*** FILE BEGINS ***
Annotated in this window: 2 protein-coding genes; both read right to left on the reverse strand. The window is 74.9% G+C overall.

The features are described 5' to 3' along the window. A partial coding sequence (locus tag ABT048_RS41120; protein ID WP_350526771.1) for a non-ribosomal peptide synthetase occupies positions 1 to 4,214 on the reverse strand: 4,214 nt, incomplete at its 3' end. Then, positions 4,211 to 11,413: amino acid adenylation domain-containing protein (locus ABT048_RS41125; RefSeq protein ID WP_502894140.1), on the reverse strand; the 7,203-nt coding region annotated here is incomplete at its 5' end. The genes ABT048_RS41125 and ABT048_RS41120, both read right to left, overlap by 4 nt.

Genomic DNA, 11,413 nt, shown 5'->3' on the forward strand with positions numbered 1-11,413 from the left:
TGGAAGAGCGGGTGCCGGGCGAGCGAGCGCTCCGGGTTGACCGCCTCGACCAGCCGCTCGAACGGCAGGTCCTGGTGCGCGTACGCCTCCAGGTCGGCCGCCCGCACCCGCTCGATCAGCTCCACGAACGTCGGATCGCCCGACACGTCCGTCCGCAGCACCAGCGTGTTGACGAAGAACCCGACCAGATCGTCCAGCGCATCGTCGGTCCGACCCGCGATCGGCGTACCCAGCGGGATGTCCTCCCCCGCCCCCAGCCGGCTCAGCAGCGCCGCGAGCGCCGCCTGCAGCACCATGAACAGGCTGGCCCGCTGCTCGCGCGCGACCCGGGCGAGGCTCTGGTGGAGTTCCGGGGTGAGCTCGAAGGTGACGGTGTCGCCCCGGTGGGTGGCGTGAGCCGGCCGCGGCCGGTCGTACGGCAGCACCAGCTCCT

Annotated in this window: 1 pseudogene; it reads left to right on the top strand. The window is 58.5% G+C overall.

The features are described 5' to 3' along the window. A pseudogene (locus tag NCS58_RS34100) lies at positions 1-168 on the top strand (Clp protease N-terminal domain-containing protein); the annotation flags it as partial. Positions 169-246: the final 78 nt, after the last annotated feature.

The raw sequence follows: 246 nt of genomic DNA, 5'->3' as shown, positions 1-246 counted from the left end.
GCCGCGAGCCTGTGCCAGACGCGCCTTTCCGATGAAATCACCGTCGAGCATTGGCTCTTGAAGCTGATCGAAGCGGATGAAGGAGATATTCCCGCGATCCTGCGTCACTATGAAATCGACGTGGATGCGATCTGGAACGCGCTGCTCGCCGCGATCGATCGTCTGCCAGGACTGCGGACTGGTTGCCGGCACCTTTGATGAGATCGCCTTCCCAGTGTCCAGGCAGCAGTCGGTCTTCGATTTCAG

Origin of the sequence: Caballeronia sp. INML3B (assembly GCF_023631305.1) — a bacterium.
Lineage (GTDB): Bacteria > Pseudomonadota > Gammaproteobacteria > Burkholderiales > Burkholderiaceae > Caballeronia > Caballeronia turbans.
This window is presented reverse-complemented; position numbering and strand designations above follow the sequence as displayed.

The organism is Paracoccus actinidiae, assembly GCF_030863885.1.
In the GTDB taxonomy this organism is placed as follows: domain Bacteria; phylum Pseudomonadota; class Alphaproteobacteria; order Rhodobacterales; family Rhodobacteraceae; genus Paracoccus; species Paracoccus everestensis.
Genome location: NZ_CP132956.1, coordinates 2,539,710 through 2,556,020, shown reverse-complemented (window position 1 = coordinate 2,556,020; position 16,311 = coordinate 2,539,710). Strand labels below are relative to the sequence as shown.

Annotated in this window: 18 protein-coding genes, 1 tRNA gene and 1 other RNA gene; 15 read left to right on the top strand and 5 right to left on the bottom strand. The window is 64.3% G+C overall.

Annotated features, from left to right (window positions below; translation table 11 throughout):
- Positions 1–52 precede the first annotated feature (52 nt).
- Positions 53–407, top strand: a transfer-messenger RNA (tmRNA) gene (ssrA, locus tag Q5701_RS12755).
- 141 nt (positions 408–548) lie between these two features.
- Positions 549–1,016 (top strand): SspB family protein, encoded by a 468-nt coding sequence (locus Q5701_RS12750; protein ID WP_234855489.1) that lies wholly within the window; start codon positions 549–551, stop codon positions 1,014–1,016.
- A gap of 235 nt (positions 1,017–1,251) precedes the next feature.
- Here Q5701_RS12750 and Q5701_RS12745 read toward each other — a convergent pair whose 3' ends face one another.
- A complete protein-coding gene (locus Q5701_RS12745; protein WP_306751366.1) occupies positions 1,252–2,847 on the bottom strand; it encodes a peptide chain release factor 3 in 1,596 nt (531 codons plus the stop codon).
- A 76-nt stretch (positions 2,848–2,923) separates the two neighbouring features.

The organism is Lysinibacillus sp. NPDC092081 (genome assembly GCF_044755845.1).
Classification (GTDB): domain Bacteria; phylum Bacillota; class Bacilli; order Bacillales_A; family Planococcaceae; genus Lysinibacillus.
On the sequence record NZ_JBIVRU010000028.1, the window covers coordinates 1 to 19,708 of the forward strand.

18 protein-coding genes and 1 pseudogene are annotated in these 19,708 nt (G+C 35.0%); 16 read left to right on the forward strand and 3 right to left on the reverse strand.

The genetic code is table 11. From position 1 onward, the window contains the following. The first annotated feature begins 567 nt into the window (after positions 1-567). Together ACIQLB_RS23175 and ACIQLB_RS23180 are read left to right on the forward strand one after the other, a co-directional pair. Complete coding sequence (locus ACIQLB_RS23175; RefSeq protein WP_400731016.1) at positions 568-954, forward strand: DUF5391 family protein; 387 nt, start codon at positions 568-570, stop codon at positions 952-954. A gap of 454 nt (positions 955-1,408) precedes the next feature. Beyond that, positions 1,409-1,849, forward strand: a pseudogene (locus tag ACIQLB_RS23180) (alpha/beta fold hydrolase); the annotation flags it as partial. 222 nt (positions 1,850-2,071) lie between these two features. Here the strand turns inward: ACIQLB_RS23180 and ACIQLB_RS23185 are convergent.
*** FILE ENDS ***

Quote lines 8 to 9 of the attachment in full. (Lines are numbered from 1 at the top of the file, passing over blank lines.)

GCCGCGAGCCTGTGCCAGACGCGCCTTTCCGATGAAATCACCGTCGAGCATTGGCTCTTGAAGCTGATCGAAGCGGATGAAGGAGATATTCCCGCGATCCTGCGTCACTATGAAATCGACGTGGATGCGATCTGGAACGCGCTGCTCGCCGCGATCGATCGTCTGCCAGGACTGCGGACTGGTTGCCGGCACCTTTGATGAGATCGCCTTCCCAGTGTCCAGGCAGCAGTCGGTCTTCGATTTCAG

Origin of the sequence: Caballeronia sp. INML3B (assembly GCF_023631305.1) — a bacterium.